Wine and cheese

Wines, cheese and chocolate are pictured from the “Sweet & Salty: Chocolate & Cheese with Wine” seminar led by New York-based wine writer Wanda Mann. 

Friday morning, breakfast looked a little different. …

It was 10 a.m. and I was staring at a plate of cheeses and chocolates and a line up of white, pink and red wines — what a strange way to start this full-packed day of sipping spirits and tasting bites, I thought.

But before I could even begin to contemplate what I was doing, Wanda Mann voiced into her microphone from the stage: “People who get up early in the morning and have chocolate, cheese and wine for breakfast — my kind of people.”

The crowd cheers, myself included.

It was a full house in the Little Nell tent positioned at the base of Aspen Mountain. And Mann, a New York-based wine writer, knew how to energize a morning crowd. This marks Mann’s first year at the Food & Wine Classic in Aspen, and she was ready to challenge her audience. The seminar, titled “Sweet & Salty: Chocolate & Cheese with Wine,” was an experiment for all.

“We know that we love wine; we know that we love a chocolate; we know that we love a cheese. We don’t necessarily know how they’re going to go together,” Mann said. “So this is an experiment.”

An experiment, indeed. Throughout the three flights, we were able to sip, smile and share our thoughts.

Behind every sip of wine, bite of cheese and nibble of chocolate, there was a story — from the cocoa beans cultivated in the headwaters of the Amazon to the appraised slice of blue cheese served at the White House.

Mann was thinking, “What are the three things that chocolate, cheese and wine have in common?”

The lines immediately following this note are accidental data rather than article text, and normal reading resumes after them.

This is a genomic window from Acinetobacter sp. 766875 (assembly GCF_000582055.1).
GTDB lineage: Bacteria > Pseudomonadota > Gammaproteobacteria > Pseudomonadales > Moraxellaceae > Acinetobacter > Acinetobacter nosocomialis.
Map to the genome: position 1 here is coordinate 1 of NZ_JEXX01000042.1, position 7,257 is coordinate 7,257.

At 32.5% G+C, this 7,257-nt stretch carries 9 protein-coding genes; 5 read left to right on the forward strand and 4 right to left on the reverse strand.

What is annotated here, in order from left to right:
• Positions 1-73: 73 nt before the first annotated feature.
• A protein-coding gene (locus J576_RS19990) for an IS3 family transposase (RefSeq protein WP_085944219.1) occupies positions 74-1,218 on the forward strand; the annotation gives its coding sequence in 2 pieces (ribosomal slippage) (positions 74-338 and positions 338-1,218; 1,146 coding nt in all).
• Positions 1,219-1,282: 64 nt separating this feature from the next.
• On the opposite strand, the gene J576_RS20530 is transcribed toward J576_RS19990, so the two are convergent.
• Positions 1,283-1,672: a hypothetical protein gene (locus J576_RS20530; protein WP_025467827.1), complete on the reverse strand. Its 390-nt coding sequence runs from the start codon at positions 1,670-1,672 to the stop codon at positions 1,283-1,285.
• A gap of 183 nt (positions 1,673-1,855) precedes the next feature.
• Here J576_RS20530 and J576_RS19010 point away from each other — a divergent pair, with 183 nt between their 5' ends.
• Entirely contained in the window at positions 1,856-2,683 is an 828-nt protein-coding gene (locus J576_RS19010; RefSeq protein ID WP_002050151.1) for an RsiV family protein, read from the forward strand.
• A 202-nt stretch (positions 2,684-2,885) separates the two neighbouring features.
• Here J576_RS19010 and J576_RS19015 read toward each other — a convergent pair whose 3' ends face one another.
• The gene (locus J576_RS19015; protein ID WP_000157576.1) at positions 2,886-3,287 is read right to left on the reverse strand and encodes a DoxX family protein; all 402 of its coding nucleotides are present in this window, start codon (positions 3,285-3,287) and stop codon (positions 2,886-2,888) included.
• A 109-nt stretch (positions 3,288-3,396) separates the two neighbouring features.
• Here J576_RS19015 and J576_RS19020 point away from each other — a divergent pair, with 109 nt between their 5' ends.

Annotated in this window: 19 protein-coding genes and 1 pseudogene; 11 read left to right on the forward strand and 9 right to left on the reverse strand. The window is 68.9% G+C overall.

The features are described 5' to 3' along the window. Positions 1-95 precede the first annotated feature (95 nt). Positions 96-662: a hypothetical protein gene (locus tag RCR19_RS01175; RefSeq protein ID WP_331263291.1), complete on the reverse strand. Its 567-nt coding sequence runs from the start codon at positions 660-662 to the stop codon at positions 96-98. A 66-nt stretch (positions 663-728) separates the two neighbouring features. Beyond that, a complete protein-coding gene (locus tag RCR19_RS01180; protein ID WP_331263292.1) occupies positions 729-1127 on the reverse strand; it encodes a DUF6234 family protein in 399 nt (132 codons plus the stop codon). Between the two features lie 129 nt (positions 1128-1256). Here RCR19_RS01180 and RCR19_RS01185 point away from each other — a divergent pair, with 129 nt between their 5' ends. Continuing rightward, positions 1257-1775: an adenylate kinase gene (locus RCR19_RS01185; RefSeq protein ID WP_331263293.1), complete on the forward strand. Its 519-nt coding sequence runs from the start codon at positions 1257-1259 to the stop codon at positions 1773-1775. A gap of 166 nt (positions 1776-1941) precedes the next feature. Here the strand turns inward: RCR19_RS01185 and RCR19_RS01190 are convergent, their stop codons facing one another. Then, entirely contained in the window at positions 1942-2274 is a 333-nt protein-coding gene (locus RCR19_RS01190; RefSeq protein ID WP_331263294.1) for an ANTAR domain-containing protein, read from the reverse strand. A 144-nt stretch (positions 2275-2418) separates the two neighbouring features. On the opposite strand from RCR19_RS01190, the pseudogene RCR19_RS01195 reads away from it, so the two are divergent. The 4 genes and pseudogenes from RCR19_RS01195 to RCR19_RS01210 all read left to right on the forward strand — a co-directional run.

The answer, it seemed, was elegantly simple: “They’re things that we like to indulge in — maybe it’s after a breakup, or when we’re feeling happy,” she concluded. They’re things that we like to share, foods that spark joy. They bring comfort, just through the feeling and texture that they bring to our palate.

The other thing to consider, Mann said, is fermentation. Wine is made from fermented grapes, but fermentation is also part of the chocolate and cheese making process.

The final thing that came to Mann’s mind when they’re made at an artisan level, is that these ingredients — cheese, chocolate and wine — can tell the story of a place, of a region, of the people that made it. So really, we’re not talking about mass produced products here. When they’re made with care, we really have that sense of place and what we call terroir one, you find that the cheese and chocolate as well.

“It’s really about finding ways to elevate the flavors in each one, to bring out the best in each one. … Kind of like when you get different people together. Right? We bring out the best in each other,” she mused.

This, to me, is what the Food & Wine Classic in Aspen is all about. Or what I think it should be all about.

Jacqueline Reynolds is an arts & entertainment reporter for the Aspen Daily News. She can be reached at